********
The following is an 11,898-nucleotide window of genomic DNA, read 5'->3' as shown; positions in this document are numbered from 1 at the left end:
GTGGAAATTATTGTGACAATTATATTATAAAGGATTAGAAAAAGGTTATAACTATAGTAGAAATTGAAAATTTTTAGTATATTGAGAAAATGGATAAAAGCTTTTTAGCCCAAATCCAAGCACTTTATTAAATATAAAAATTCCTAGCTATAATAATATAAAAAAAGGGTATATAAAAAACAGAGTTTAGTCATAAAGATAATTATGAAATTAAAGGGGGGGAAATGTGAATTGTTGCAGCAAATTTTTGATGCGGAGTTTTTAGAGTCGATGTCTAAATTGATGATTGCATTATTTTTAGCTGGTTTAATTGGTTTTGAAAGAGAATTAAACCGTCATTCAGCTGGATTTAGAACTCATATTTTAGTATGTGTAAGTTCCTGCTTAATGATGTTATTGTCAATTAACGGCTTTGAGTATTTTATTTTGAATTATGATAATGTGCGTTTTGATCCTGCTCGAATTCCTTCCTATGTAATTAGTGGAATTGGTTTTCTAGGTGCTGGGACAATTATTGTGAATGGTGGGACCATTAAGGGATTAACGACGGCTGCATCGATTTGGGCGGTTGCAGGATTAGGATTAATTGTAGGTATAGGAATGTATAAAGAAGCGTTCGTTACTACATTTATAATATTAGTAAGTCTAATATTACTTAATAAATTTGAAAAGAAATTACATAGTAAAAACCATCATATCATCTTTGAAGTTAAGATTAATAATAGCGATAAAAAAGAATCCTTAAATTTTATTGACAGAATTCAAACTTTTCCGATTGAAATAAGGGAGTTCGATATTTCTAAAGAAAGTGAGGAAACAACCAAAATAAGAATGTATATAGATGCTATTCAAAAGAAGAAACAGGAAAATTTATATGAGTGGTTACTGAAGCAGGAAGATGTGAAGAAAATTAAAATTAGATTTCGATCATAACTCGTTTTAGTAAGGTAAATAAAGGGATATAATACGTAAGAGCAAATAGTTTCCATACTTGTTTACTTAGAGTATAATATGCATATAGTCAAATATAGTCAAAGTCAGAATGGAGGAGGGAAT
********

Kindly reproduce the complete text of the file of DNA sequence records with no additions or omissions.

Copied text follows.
The following is an 11,898-nucleotide window of genomic DNA, read 5'->3' as shown; positions in this document are numbered from 1 at the left end:
GTGGAAATTATTGTGACAATTATATTATAAAGGATTAGAAAAAGGTTATAACTATAGTAGAAATTGAAAATTTTTAGTATATTGAGAAAATGGATAAAAGCTTTTTAGCCCAAATCCAAGCACTTTATTAAATATAAAAATTCCTAGCTATAATAATATAAAAAAAGGGTATATAAAAAACAGAGTTTAGTCATAAAGATAATTATGAAATTAAAGGGGGGGAAATGTGAATTGTTGCAGCAAATTTTTGATGCGGAGTTTTTAGAGTCGATGTCTAAATTGATGATTGCATTATTTTTAGCTGGTTTAATTGGTTTTGAAAGAGAATTAAACCGTCATTCAGCTGGATTTAGAACTCATATTTTAGTATGTGTAAGTTCCTGCTTAATGATGTTATTGTCAATTAACGGCTTTGAGTATTTTATTTTGAATTATGATAATGTGCGTTTTGATCCTGCTCGAATTCCTTCCTATGTAATTAGTGGAATTGGTTTTCTAGGTGCTGGGACAATTATTGTGAATGGTGGGACCATTAAGGGATTAACGACGGCTGCATCGATTTGGGCGGTTGCAGGATTAGGATTAATTGTAGGTATAGGAATGTATAAAGAAGCGTTCGTTACTACATTTATAATATTAGTAAGTCTAATATTACTTAATAAATTTGAAAAGAAATTACATAGTAAAAACCATCATATCATCTTTGAAGTTAAGATTAATAATAGCGATAAAAAAGAATCCTTAAATTTTATTGACAGAATTCAAACTTTTCCGATTGAAATAAGGGAGTTCGATATTTCTAAAGAAAGTGAGGAAACAACCAAAATAAGAATGTATATAGATGCTATTCAAAAGAAGAAACAGGAAAATTTATATGAGTGGTTACTGAAGCAGGAAGATGTGAAGAAAATTAAAATTAGATTTCGATCATAACTCGTTTTAGTAAGGTAAATAAAGGGATATAATACGTAAGAGCAAATAGTTTCCATACTTGTTTACTTAGAGTATAATATGCATATAGTCAAATATAGTCAAAGTCAGAATGGAGGAGGGAAT